Election night was a good night for moderates.
It was a bad night for conservatives.
It was the worst night for partisanship.
Steve Schmidt, Sen. John McCain’s campaign manager of 2008, in an interview a few days after that election, said, “The Republican Party wants to, needs to be able to represent, you know, not only conservatives, but centrists as well. And the party that controls the center is the party that controls the American electorate.
The Republican Party should have listened to Schmidt. Instead, they catered to its far-right conservative and libertarian base, a mere 20 percent of the electorate. The Republican base is out of step with an America that is emerging into a 21st century destiny as a broader, multicultural, diverse, yet united nation.
But the Republicans, led primarily by the legendary GOP political strategist Karl Rove, devised a strategy of alienating and obstructing this emerging majority.
For the last four years, Rove, along with many of his allies, pursued a slash-and-burn strategy that was clothed in the language of bipartisanship, but had as its core objective a “severely conservative” divide-and-conquer agenda.
President Obama, a pragmatist, found himself having to deal with two major political parties that are becoming more extreme, ideological and rigid in their agendas. Political scientists, pollsters and political veterans are aware that moderate voters gathered in the middle under the label of “independents,” while both parties moved toward opposite extremes.
Obama has kept a firm hand steering his presidency in moderation, even while being portrayed as “European,” (Mitch McConnell), “Kenyan” (Newt Gingrich), communist and/or fascist or criminal (Rush Limbaugh), even while fending off liberals in his own party who felt him too uncomfortably close to some Bush Administration policies.
Yet for every move to the left that the Democratic Congress took, the Republicans took five steps to the right. “Governor, the ’80s are calling,” Obama said to Mitt Romney in the second debate. “They want their foreign policy back.” Obama could also have said, “The 1880s are calling; they want their robber baron policies back.”
During the GOP primaries, Mitt Romney chose to cater to the Republican base, which consists mostly of white, anti-immigrant, anti-labor, anti-women, anti-gay, business-oriented males, who believe the economic elite drive America’s economy. After securing the nomination, Romney attempted to move to the middle in language, while still advocating conservative policies. By so doing, Romney created personal distrust as a man who would say or do anything to get elected. This became public opinion -— even among Republicans — as measured by polling. Trust became a central issue.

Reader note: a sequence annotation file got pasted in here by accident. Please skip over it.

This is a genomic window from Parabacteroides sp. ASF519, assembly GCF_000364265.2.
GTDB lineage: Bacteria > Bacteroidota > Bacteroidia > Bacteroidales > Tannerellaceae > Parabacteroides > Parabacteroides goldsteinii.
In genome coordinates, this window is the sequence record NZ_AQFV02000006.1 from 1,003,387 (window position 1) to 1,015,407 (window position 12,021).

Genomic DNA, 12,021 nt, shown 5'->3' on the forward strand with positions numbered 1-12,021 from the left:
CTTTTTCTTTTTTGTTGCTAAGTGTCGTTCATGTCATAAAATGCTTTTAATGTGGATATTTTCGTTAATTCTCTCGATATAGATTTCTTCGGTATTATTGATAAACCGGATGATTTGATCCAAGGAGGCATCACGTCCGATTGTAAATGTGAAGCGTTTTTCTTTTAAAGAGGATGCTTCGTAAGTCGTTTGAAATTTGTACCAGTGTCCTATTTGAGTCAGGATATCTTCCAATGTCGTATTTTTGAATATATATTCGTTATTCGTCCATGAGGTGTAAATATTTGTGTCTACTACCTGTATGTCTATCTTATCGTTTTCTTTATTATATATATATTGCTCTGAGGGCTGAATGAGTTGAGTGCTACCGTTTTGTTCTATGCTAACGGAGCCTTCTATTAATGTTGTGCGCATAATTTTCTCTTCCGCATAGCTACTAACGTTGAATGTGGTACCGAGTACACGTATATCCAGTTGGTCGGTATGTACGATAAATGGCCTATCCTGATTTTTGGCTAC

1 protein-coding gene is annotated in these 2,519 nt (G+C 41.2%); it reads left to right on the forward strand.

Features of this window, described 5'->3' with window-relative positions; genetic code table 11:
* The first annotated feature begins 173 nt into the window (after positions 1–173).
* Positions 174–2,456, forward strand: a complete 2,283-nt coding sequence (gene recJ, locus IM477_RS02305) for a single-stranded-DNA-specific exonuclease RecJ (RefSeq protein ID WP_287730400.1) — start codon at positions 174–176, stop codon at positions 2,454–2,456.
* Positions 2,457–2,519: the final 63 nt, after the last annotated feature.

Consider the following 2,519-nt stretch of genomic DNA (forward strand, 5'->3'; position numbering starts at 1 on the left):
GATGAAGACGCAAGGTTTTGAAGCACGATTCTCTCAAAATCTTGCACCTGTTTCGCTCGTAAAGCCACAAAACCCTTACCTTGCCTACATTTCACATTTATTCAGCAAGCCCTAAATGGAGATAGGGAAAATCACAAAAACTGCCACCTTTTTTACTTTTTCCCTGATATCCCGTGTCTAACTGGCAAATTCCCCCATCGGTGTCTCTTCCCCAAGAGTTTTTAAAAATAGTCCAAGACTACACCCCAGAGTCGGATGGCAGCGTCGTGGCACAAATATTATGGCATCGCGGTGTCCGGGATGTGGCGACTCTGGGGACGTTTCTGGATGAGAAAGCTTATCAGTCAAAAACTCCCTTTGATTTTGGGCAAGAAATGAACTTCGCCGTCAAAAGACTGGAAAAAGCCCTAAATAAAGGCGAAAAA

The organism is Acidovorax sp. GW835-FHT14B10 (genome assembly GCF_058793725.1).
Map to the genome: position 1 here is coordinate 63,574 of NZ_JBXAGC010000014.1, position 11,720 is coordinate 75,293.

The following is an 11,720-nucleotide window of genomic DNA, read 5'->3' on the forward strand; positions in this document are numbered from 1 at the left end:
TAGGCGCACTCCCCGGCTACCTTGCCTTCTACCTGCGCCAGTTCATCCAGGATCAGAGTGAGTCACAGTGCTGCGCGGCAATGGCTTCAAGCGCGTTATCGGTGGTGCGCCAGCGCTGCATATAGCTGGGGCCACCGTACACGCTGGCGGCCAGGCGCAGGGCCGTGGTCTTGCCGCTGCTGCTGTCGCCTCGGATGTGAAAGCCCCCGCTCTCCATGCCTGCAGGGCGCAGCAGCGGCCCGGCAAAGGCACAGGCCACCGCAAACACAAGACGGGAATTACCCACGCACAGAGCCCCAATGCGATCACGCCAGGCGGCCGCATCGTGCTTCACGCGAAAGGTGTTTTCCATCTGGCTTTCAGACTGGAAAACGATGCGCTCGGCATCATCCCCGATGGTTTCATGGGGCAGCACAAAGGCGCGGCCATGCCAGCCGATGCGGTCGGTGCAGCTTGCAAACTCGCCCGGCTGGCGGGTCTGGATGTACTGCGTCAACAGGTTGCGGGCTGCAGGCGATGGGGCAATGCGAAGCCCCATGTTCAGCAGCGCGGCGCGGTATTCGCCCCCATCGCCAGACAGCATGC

Romney succeeded only in carrying those states where mostly white, socially conservative, middle-aged and elderly Americans live. Obama, by contrast, expanded his coalition of Hispanics, African-Americans, women, youth, middle-class and blue-collar whites — the latter voters being a singular success in Ohio, where he saved auto workers’ jobs along with their industry. It was Ohio and other Midwestern Rust Belt states that put Obama into the winner’s column.
“We are an American family and we rise or fall together as one nation and as one people,” Obama said on Election Night. The American family now includes growing minority groups that will become the majority by 2050, according to projections. Obama captured 75 percent of the Hispanic vote; even garnering 47 percent of the Cuban-American vote in Florida, which traditionally votes Republican.
Now pundits are saying Obama, while re-elected, achieved no mandate. Yet Obama carried 50.4 percent of the popular vote as of Nov. 7. Compare that to George W. Bush’s 50.7 percent of the popular vote in 2004 — a percentage he said earned him “political capital” that he was going to spend.
Elections change things. The changes are not always visible immediately. This election is every bit as important as both candidates said it would be. Voters faced a choice between a Republican Party that has become increasingly exclusionary, ideological and immoderate, and the Democratic Party that Obama has been expanding and pulling to the center.
The choice was made, and however slim, it constitutes a mandate. For the direction we are heading, we should listen carefully to Obama’s election night speech:
“We want our children to live in an America that isn’t burdened by debt, that isn’t weakened by inequality, that isn’t threatened by the destructive power of a warming planet. We want to pass on a country that’s safe and respected and admired around the world. ...
“We believe in a generous America, in a compassionate America, in a tolerant America, open to the dreams of an immigrant’s daughter who studies in our schools and pledges to our flag. To the young boy on the south side of Chicago who sees a life beyond the nearest street corner. To the furniture worker’s child in North Carolina who wants to become a doctor or a scientist, an engineer or an entrepreneur, a diplomat or even a president — that’s the future we hope for. That’s the vision we share. That’s where we need to go — forward. That’s where we need to go.”
(Donna Brazile is a senior Democratic strategist, a political commentator and contributor to CNN and ABC News.)
Election night was a good night for moderates.
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